Pasadena City College
Horror Films and Mass Media in the United States:
A Preliminary Analysis of
“I hate television”
Horror films are a particularly reviled cinematic genre in the United States, they are
nevertheless consistently successful in the box office.
Success, of course, is no measure of
quality, but it does serve as a generalized measure of popular interest into disturbing themes and
trends in society.
The popularity of Horror films revolves chiefly around their ability to surface
these deep, and largely unconscious cultural anxieties.
By nature, horror films engage cultural taboos concerning sex, violence, and death.
such, they make great vehicles for critical analysis into the general collective unconscious
society at a particular point in time. By revealing an especially unflattering portrait of human
nature, horror films act as mirror for repression
One recurrent theme in Horror films is the collective impact of mass media on both the
individual and on society.
was released in 1982 at the onset of the mass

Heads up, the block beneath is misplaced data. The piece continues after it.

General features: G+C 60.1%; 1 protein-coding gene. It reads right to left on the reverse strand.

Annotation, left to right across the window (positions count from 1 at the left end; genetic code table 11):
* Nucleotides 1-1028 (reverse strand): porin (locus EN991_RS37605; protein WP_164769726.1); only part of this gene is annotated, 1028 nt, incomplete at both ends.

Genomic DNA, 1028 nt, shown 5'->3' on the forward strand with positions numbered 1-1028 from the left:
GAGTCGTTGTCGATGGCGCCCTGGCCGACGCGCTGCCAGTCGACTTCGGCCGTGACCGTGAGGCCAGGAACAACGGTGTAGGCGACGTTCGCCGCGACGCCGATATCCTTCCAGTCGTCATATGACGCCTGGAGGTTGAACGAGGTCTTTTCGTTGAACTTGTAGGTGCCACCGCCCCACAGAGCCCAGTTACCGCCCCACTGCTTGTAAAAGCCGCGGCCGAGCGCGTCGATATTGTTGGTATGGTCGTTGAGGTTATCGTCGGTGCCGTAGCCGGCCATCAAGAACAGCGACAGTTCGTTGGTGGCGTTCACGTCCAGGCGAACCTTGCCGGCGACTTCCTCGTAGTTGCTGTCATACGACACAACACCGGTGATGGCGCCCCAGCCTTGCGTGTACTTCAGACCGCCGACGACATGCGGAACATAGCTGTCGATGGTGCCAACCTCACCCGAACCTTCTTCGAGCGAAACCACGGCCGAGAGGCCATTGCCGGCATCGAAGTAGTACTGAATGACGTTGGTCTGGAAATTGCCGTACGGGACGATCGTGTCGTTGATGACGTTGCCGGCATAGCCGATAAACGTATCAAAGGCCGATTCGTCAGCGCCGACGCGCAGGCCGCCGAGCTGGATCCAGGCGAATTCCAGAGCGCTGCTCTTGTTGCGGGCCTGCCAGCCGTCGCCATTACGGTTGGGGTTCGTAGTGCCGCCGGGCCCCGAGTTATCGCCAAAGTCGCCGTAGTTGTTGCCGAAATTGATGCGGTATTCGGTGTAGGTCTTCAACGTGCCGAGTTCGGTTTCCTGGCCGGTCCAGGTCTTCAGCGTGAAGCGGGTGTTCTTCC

media explosion of the 1980’s, and it introduced audiences to an all-American type family
named the Freelings who lived in a California bedroom community called Cuesta Verde.
, the Freelings represent a prosperous American family with all the modern
technological conveniences including three television sets.
One night, however, the youngest
daughter Carol Anne (5) begins to hear voices coming from the family room television.
eerie opening scene, she looks deep into the television snow and begins to carry on a
conversation with an unseen force on the other side of the tube.
In that particular scene, horror emerges from the uncanny
reversal of the television
medium itself. By nature, the television set talks to its audience, it does not listen.
By staging a
dialogue between Carol Anne and the television set,
destabilizes the television
monologue and transforms it into a threatening presence, albeit one that is completely
camouflaged in TV snow.
This dialogue destroys the common perception that television is a passive medium of
entertainment, suggesting that it constitutes an active agency for manipulation and control.
focusing on Carol Anne, the scene further alludes to the indiscriminate nature of television
programming that targets viewers indiscriminate of their age and reasoning capacities.
anxieties concerning the influence of mass media are thus visualized in blunt and dramatic terms.
A strong parallel can be found in the more contemporary horror film called
The central thesis of